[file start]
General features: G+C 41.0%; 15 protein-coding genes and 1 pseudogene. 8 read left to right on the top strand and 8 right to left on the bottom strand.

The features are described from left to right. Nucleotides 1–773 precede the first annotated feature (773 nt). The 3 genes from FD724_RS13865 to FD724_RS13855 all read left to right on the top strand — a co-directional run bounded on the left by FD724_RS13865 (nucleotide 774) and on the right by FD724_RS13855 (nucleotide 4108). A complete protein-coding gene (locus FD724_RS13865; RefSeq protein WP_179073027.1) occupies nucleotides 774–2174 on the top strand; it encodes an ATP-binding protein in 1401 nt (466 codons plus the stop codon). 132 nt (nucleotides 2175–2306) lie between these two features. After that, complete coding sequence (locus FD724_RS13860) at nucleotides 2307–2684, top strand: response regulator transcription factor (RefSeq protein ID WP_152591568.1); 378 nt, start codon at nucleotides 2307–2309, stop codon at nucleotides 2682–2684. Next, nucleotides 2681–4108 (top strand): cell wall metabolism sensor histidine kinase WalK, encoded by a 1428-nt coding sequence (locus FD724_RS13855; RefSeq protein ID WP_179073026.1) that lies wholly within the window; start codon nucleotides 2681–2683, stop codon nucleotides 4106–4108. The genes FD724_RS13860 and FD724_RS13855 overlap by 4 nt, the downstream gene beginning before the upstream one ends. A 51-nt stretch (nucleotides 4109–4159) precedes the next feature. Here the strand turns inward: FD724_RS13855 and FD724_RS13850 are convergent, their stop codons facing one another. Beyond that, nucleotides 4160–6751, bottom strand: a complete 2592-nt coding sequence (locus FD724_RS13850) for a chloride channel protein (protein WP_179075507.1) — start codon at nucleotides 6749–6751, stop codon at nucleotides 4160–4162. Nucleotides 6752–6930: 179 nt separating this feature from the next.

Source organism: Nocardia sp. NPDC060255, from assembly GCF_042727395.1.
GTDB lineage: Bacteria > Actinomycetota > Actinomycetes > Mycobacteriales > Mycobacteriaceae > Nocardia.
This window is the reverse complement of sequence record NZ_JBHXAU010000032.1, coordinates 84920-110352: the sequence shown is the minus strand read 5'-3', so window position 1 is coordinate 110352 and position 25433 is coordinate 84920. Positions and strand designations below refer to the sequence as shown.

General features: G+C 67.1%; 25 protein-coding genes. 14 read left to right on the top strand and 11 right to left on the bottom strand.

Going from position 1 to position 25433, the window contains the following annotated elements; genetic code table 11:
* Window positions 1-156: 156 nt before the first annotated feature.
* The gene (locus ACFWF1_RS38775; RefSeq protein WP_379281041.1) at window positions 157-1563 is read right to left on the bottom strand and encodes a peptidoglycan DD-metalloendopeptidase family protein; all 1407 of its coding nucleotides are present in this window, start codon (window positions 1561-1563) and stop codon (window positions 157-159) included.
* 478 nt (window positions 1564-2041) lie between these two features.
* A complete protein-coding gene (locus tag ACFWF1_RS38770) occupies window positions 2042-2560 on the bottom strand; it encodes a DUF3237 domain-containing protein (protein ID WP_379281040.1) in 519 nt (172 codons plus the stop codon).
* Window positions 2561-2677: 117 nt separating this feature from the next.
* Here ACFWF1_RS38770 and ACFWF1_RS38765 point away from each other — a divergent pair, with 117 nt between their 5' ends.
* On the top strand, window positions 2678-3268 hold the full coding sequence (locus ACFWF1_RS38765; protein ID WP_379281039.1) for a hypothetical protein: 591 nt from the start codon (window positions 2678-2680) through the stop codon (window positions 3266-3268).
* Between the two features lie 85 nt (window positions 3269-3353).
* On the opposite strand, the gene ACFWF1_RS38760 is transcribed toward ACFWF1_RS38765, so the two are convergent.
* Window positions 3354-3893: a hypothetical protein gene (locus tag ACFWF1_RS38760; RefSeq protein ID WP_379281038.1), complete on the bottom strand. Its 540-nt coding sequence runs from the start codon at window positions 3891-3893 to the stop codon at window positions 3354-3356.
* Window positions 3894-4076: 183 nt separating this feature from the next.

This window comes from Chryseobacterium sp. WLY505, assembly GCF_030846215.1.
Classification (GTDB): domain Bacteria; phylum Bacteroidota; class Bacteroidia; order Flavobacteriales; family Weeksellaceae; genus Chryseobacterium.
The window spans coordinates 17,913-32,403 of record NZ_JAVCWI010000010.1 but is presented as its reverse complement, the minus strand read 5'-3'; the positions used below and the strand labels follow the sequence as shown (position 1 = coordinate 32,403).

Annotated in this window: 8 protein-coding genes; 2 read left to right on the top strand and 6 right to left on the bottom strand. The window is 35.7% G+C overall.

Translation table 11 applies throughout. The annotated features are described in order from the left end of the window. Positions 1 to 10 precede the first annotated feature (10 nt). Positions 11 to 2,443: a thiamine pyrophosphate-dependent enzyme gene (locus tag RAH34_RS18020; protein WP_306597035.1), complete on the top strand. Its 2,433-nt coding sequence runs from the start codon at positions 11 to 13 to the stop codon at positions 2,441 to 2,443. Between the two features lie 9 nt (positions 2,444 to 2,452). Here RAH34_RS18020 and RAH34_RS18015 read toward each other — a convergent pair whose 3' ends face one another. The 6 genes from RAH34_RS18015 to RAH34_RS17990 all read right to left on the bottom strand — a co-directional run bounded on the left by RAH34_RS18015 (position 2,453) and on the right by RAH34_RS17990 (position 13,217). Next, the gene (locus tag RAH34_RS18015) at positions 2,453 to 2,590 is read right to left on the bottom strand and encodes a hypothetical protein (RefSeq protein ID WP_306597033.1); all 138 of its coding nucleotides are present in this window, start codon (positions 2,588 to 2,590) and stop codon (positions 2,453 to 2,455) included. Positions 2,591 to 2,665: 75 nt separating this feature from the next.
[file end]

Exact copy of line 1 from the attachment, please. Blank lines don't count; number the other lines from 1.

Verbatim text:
General features: G+C 41.0%; 15 protein-coding genes and 1 pseudogene. 8 read left to right on the top strand and 8 right to left on the bottom strand.